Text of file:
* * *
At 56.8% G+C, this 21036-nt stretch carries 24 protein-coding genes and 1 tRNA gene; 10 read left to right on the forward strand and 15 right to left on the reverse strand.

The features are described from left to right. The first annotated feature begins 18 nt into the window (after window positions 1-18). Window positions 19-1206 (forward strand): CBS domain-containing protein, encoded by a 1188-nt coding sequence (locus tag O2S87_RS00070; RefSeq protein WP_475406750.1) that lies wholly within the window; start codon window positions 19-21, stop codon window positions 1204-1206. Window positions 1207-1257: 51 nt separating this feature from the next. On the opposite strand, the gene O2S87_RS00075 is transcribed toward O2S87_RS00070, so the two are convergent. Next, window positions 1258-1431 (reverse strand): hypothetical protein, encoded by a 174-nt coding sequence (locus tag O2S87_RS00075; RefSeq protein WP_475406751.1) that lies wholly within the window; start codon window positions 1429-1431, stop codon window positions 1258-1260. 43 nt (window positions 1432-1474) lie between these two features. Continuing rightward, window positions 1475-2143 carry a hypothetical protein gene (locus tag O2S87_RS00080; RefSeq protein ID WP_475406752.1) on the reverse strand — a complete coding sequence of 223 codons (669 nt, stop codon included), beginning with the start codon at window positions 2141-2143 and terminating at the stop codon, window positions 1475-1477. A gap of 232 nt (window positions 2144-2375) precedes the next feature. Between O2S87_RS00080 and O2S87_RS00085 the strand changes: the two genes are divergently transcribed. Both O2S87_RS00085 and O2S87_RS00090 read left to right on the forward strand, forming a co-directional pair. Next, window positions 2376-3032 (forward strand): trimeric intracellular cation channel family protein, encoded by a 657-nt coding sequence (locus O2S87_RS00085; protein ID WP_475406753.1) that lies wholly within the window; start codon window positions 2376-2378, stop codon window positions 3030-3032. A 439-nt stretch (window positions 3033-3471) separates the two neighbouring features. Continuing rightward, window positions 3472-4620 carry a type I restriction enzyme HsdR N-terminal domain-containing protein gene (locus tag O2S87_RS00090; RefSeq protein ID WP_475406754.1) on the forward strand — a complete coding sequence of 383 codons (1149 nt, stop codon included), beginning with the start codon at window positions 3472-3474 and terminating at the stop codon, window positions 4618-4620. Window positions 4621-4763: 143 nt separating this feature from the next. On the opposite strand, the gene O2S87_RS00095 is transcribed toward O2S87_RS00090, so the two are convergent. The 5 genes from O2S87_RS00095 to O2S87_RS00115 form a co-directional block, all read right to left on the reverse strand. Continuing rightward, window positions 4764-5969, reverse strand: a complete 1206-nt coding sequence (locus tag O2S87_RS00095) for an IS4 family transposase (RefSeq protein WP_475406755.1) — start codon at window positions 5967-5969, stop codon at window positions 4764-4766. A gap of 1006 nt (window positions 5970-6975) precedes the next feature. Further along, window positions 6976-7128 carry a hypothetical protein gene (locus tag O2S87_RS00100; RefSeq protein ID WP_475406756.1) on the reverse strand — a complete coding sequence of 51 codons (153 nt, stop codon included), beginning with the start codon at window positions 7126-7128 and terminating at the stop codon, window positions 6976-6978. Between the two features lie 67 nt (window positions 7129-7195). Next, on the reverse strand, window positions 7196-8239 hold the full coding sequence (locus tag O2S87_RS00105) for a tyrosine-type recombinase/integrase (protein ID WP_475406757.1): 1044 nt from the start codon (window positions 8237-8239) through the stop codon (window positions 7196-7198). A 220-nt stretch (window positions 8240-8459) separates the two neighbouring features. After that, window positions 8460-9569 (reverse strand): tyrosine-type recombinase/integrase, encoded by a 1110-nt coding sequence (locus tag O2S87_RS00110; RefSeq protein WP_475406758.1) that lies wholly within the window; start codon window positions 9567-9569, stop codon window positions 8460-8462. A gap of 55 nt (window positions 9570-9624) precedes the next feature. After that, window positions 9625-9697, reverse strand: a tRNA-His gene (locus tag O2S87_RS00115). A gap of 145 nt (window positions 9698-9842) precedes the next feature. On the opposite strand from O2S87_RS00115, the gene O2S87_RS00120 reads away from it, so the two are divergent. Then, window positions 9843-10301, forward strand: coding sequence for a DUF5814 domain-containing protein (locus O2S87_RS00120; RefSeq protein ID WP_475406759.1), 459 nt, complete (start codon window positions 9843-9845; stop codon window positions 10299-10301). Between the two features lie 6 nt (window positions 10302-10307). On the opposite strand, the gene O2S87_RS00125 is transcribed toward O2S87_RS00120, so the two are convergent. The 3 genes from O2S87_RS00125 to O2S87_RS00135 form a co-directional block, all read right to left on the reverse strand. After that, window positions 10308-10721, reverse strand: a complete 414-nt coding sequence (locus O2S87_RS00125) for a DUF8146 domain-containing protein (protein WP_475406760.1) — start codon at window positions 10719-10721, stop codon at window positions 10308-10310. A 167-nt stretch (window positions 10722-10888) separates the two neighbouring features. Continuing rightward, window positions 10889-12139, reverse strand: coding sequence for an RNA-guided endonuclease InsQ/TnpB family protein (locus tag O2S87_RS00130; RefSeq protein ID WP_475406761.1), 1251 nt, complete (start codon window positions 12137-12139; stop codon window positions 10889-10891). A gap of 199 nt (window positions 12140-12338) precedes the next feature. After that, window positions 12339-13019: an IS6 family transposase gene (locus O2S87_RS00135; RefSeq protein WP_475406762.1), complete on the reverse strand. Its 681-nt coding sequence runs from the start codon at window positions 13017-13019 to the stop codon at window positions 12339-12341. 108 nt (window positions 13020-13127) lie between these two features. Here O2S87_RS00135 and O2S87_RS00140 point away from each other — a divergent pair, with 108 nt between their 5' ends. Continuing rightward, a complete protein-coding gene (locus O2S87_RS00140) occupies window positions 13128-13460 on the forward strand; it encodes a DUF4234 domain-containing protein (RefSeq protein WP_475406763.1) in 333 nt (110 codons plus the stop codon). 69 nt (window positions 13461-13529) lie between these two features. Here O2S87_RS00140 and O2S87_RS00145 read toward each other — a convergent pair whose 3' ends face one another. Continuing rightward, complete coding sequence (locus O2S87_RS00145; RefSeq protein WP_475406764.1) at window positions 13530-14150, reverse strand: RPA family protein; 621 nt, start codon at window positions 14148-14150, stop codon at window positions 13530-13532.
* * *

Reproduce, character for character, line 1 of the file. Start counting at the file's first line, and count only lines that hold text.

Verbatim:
At 56.8% G+C, this 21036-nt stretch carries 24 protein-coding genes and 1 tRNA gene; 10 read left to right on the forward strand and 15 right to left on the reverse strand.